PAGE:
Alcohols as a leaving group
Despite this promising background evidence, alcohols do not undergo the same SN2 reactions commonly observed with alkyl halides. For example, the rapid SN2 reaction of 1-bromobutane with sodium cyanide, shown below, has no parallel when 1-butanol is treated with sodium cyanide. In fact, ethyl alcohol is often used as a solvent for alkyl halide substitution reactions such as this.
|CH3CH2CH2CH2–Br + Na(+) CN(–) CH3CH2CH2CH2–CN + Na(+) Br(–)|
|CH3CH2CH2CH2–OH + Na(+) CN(–) No Reaction|
The key factor here is the stability of the leaving anion (bromide vs. hydroxide). HBr is a much stronger acid than water (by more than 18 orders of magnitude), and this difference is reflected in reactions that generate their respective conjugate bases. The weaker base, bromide, is more stable, and its release in a substitution or elimination reaction is much more favorable than that of hydroxide ion, a stronger and less stable base.
A clear step toward improving the reactivity of alcohols in SN2 reactions would be to modify the –OH functional group in a way that improves its stability as a leaving anion. One such modification is to conduct the substitution reaction in strong acid, converting –OH to –OH2(+). Because the hydronium ion (H3O(+)) is a much stronger acid than water, its conjugate base (H2O) is a better leaving group than hydroxide ion. The only problem with this strategy is that many nucleophiles, including cyanide, are deactivated by protonation in strong acid, effectively removing the nucleophilic co-reactant needed for the substitution. The strong acids HCl, HBr and HI are not subject to this difficulty because their conjugate bases are good nucleophiles and are even weaker bases than alcohols. The following equations illustrate some substitution reactions of alcohols that may be effected by these acids. As with alkyl halides, the nucleophilic substitution of 1º-alcohols proceeds by an SN2 mechanism, whereas 3º-alcohols react by an SN1 mechanism. Reactions of 2º-alcohols may occur by both mechanisms and often produce some rearranged products. The numbers in parentheses next to the mineral acid formulas represent the weight percentage of a concentrated aqueous solution, the form in which these acids are normally used.
|CH3CH2CH2CH2–OH + HBr (48%) CH3CH2CH2CH2–OH2(+) Br(–) CH3CH2CH2CH2–Br + H2O SN2|
|(CH3)3C–OH + HCl (37%) (CH3)3C–OH2(+) Cl(–) (CH3)3C(+) Cl(–) + H2O (CH3)3C–Cl + H2O SN1|
Although these reactions are sometimes referred to as "acid-catalyzed," this is not strictly correct. In the overall transformation a strong HX acid is converted to water, a very weak acid, so at least a stoichiometric quantity of HX is required for a complete conversion of alcohol to alkyl halide. The necessity of using equivalent quantities of very strong acids in this reaction limits its usefulness to simple alcohols of the type shown above. Alcohols with acid sensitive groups do not, of course, tolerate such treatment. Nevertheless, the idea of modifying the -OH functional group to improve its stability as a leaving anion can be pursued in other directions. The following diagram shows some modifications that have proven effective. In each case the hydroxyl group is converted to an ester of a strong acid. The first two examples show the sulfonate esters described earlier. The third and fourth examples show the formation of a phosphite ester (X represents remaining bromines or additional alcohol substituents) and a chlorosulfite ester respectively. All of these leaving groups (colored blue) have conjugate acids that are much stronger than water (by 13 to 16 powers of ten) so the leaving anion is correspondingly more stable than hydroxide ion. The mesylate and tosylate compounds are particularly useful in that they may be used in substitution reactions with a wide variety of nucleophiles. The intermediates produced in reactions of alcohols with phosphorus tribromide and thionyl chloride (last two examples) are seldom isolated, and these reactions continue on to alkyl bromide and chloride products.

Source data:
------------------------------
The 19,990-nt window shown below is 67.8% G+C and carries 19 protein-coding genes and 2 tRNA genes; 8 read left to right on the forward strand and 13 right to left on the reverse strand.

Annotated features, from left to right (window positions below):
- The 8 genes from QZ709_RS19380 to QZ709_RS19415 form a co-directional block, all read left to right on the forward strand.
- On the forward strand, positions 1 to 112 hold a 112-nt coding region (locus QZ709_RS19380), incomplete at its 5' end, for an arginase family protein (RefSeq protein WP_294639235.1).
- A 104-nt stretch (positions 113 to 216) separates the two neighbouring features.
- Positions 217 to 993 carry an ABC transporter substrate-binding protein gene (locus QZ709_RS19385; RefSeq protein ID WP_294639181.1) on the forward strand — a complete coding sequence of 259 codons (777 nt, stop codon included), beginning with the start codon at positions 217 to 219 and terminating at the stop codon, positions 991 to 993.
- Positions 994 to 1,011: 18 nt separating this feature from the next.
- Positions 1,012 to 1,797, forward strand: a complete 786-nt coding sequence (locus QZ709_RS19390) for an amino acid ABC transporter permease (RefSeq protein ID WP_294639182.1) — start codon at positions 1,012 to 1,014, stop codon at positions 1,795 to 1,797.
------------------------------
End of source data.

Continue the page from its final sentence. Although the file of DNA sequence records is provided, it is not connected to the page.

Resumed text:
Epoxides as a "Leaving Group"
Epoxides (oxiranes) are three-membered cyclic ethers that are easily prepared from alkenes by reaction with peracids. Because of the large angle strain in this small ring, epoxides undergo acid and base-catalyzed C–O bond cleavage more easily than do larger ring ethers. Among the following examples, the first is unexceptional except for the fact that it occurs under milder conditions and more rapidly than other ether cleavages. The second and third examples clearly show the exceptional reactivity of epoxides, since unstrained ethers present in the same reactant or as solvent do not react. The aqueous acid used to work up the third reaction, following the Grignard reagent cleavage of the ethylene oxide, simply neutralizes the magnesium salt of the alcohol product.
The carbons in an epoxide group are very reactive electrophiles, due in large part to the fact that substantial ring strain is relieved when the ring opens upon nucleophilic attack.